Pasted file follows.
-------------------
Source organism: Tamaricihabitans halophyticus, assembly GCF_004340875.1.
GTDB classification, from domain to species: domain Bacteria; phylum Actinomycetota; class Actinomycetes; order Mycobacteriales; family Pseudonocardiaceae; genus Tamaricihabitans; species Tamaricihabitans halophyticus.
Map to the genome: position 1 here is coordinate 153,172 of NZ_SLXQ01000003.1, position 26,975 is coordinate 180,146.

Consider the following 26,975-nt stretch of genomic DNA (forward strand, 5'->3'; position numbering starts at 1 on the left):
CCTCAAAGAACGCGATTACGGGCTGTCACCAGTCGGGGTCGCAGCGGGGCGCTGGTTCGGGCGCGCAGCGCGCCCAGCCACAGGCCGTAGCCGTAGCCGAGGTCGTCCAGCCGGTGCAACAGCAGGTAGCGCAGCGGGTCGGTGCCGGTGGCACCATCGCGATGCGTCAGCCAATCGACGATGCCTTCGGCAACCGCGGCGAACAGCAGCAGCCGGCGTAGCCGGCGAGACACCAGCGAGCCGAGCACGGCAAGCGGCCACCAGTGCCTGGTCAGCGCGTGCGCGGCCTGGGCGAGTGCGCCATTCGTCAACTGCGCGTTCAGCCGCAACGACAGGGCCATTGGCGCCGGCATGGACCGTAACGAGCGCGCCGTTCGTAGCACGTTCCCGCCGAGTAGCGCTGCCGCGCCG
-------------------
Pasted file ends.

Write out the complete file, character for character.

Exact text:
Source organism: Tamaricihabitans halophyticus, assembly GCF_004340875.1.
GTDB classification, from domain to species: domain Bacteria; phylum Actinomycetota; class Actinomycetes; order Mycobacteriales; family Pseudonocardiaceae; genus Tamaricihabitans; species Tamaricihabitans halophyticus.
Map to the genome: position 1 here is coordinate 153,172 of NZ_SLXQ01000003.1, position 26,975 is coordinate 180,146.

Consider the following 26,975-nt stretch of genomic DNA (forward strand, 5'->3'; position numbering starts at 1 on the left):
CCTCAAAGAACGCGATTACGGGCTGTCACCAGTCGGGGTCGCAGCGGGGCGCTGGTTCGGGCGCGCAGCGCGCCCAGCCACAGGCCGTAGCCGTAGCCGAGGTCGTCCAGCCGGTGCAACAGCAGGTAGCGCAGCGGGTCGGTGCCGGTGGCACCATCGCGATGCGTCAGCCAATCGACGATGCCTTCGGCAACCGCGGCGAACAGCAGCAGCCGGCGTAGCCGGCGAGACACCAGCGAGCCGAGCACGGCAAGCGGCCACCAGTGCCTGGTCAGCGCGTGCGCGGCCTGGGCGAGTGCGCCATTCGTCAACTGCGCGTTCAGCCGCAACGACAGGGCCATTGGCGCCGGCATGGACCGTAACGAGCGCGCCGTTCGTAGCACGTTCCCGCCGAGTAGCGCTGCCGCGCCG